Artwork by Michael Bradley

The emergent God

A new cosmic story

I don’t think your metaphysical views (including whether you believe in a supernatural God) are what matters when it comes to living a spiritual life — waking up to your inner divinity, being in loving conscious communion with the world, surrendering to the mystery, getting in tune with the hum of the universe, however you want to put it. Whether you have a supernatural worldview or a purely scientific worldview doesn’t really matter.

So often people are skeptical that you can be a fully spiritual person if you don’t think there’s anything supernatural going on in the universe. Supernaturally inclined spiritual people are skeptical and so they hold a prejudice against purely scientific worldviews. Scientifically inclined people are skeptical so they hold a prejudice against spirituality. What non-supernatural spirituality needs is to figure out a way to tell the cosmic story in a way that moves, inspires, comforts, and heals people.

The world’s major religions do a good job of telling the cosmic story. Not just the cosmic origin story (e.g. “In the beginning, God created the heavens and the Earth.”), but also a story about the cosmic future, the cosmos’ purpose, meaning, and mystery. In Hinduism, the goal is to merge with Brahman, like a wave breaking on the ocean. In Buddhism, the goal is to transcend your individuality to attain Buddhahood — to manifest the Dharma-body. In Christianity, the goal is to leave your body on Earth and join God in heaven. These three stories are all variations on the theme of ascending to a higher reality through connection to the divine. (I don’t know enough about Judaism and Islam to summarize those religions’ cosmic stories, but Islam’s seems similar to Christianity’s and Judaism’s seems more complicated and disputed.)

Spiritually “woke” people see the major world religions as different paths up the same mountain. I believe that a purely scientific worldview, combined with spiritual exploration and practice, is yet another path up that mountain. This is hard to see. Scientific spirituality has had fewer storytellers and much less time to impart its cosmic outlook. Carl Sagan made maybe the best attempt so far.

Supernaturally inclined people often see a pure science world, a world absent of the supernatural, as a world with no magic, no wonder, no twinkling, winking shimmer of mystery. I think this is a limited way of seeing things. The natural universe is its own trip, on par with the supernatural universes of Hinduism, Buddhism, and Christianity.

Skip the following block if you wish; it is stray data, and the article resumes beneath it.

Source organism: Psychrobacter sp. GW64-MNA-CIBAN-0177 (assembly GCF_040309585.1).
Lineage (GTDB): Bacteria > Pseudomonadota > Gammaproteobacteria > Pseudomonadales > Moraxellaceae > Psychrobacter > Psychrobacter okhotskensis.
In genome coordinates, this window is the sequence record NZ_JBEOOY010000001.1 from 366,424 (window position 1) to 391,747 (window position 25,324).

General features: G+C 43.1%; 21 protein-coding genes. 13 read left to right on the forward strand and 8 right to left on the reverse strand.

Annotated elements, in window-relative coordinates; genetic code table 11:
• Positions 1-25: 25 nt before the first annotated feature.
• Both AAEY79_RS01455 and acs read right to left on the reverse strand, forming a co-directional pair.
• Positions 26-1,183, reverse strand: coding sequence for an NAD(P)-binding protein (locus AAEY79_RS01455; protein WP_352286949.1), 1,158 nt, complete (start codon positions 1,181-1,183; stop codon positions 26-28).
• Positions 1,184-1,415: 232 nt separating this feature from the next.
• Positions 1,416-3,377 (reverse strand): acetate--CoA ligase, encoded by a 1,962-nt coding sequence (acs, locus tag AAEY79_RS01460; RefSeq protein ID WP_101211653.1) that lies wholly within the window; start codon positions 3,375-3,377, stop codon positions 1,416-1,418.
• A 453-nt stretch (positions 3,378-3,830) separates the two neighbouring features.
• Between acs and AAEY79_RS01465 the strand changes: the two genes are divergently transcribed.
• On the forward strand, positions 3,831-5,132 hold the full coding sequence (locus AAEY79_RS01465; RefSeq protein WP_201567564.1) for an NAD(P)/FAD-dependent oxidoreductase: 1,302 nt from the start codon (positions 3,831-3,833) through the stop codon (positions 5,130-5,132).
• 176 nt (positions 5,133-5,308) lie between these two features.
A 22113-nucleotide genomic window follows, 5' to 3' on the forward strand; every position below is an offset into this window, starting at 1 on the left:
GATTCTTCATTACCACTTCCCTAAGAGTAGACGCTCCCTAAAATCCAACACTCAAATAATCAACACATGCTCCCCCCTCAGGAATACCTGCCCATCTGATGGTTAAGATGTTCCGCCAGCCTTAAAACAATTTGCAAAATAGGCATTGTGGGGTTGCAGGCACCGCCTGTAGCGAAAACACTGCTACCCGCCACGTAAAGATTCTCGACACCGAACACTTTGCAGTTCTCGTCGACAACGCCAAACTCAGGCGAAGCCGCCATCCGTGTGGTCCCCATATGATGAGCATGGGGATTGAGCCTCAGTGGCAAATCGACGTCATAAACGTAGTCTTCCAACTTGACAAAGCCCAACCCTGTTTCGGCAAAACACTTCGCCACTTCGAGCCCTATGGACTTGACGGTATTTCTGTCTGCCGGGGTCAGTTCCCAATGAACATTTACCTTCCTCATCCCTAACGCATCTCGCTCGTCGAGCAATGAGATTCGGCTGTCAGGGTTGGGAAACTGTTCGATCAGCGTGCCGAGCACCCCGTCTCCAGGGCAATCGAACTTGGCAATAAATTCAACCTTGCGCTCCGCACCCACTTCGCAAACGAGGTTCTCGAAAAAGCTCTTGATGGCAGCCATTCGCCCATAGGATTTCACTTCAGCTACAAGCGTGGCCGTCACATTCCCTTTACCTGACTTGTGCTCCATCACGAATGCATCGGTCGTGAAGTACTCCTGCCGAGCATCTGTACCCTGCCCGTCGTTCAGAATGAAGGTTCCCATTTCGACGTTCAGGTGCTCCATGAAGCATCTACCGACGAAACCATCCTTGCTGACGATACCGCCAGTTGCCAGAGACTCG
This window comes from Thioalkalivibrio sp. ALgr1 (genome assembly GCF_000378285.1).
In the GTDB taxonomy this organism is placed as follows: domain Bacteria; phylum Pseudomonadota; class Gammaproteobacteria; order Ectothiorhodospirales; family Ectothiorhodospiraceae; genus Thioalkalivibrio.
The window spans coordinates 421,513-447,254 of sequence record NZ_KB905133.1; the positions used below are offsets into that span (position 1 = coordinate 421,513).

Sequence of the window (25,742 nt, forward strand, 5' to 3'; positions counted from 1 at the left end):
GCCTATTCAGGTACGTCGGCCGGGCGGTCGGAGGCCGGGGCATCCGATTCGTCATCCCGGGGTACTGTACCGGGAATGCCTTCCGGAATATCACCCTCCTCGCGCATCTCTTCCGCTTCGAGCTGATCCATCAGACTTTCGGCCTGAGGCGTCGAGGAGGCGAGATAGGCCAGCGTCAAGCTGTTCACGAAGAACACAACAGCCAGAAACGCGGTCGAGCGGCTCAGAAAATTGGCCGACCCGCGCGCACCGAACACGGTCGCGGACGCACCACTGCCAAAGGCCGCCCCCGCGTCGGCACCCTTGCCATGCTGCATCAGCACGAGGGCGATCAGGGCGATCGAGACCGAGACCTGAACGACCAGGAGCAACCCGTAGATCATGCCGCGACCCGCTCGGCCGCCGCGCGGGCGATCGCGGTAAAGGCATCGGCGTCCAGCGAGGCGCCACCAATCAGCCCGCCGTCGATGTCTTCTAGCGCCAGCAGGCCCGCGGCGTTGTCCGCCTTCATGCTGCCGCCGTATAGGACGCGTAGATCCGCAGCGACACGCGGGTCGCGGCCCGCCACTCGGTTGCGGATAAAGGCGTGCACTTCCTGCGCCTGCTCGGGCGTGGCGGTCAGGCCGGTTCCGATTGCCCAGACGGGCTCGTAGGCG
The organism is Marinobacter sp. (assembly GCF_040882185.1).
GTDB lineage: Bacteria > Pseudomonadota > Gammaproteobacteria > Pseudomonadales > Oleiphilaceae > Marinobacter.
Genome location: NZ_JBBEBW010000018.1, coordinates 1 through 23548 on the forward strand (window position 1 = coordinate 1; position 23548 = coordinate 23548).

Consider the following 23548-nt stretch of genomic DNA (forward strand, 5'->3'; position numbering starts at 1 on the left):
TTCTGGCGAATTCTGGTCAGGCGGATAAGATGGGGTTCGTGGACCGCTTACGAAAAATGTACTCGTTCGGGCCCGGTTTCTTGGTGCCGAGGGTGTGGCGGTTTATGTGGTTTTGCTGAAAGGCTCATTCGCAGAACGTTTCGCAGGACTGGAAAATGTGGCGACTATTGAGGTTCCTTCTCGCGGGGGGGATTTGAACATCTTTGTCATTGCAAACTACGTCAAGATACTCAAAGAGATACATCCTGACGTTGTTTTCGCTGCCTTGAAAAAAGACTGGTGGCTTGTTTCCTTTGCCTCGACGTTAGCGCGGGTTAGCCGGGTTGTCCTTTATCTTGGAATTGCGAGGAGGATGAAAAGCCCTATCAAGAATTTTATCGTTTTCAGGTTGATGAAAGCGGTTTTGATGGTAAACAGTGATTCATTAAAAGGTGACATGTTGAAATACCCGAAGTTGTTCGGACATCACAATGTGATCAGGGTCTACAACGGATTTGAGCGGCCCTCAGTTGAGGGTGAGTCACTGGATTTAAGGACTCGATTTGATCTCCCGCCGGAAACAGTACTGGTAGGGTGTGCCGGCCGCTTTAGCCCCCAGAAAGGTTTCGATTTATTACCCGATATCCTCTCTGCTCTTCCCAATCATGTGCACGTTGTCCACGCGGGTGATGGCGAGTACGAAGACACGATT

The predominant supernatural view is that the universe exists as a result of divine intention and is steered by divine oversight. The non-supernatural view is that the universe exists of its own accord, without anyone intending it to. The cosmos is a vast, unplanned, churning, evolving, and deeply mysterious thing. No one is at the helm. Rather than originating in an act of intelligent creation, the cosmos is an inanimate act of intelligence creation. That, to me, is an awe-inspiring mystery.

Photo by GD Taber

I don’t think the universe originated in love, but I think it’s evolving toward love. The closest thing to Yahweh or Brahman or the Dharma-body is what is emerging out of human cultural and technological evolution. I call it the emergent God.

The cosmic story of the world’s major religions is the story of a world held by a loving force. I believe that loving force is human consciousness — right now to an extent, but progressively more in the future. Human consciousness today is the seed of a God that is still growing. So, does God exist? God is coming into existence.

For thousands of years, human beings have glimpsed the divine in our own core. Christians believe that the human soul is created in God’s likeness. Buddhists believe that the Dharma-body, a transpersonal God, resonates out from beneath the costume of individual personality. Hinduism makes the connection between God and human consciousness the most explicit. Atman (the individual human person) is Brahman (God). Where the idea of the emergent God diverges from traditional theology is on these religions’ belief that God is already a finished product.

The idea of the emergent God turns the traditional cosmic origin story on its head. God didn’t create the universe. The universe is creating God. Human consciousness, the likeness of God, is slowly growing in the direction of Godliness. We are overcoming cultural, moral, and emotional hurdles — for instance, progressively embracing diversity, human equality, and compassion. Our capacity for love is growing.

Our capacities will also grow in other ways. The biological limitations of human consciousness will begin to be expanded as human creativity takes over the process of biological evolution. Biotechnology is a brilliant hack that evolution has unknowingly devised to upgrade its processing power. Human consciousness will redesign itself.

Evolution hacks itself

Our expansion into a more capaciously flowing consciousness probably won’t take the form of a homogenizing merging into Brahman, an ascension to a static state of passive bliss, or the quelching of all desire. Instead, there will be even more diversity, more complexity, more striving, struggling, and searching, without any final closure or catharsis. We will continue the journey. Maybe forever. The cosmos is not a finite game — a game played “for the purpose of winning”. It’s an infinite game — a game played “for the purpose of continuing the play.” There will probably be no point in time at which God has reached a finished end state.

We are in the midst of evolution, and we probably always will be. For now and maybe forever, God is emerging.

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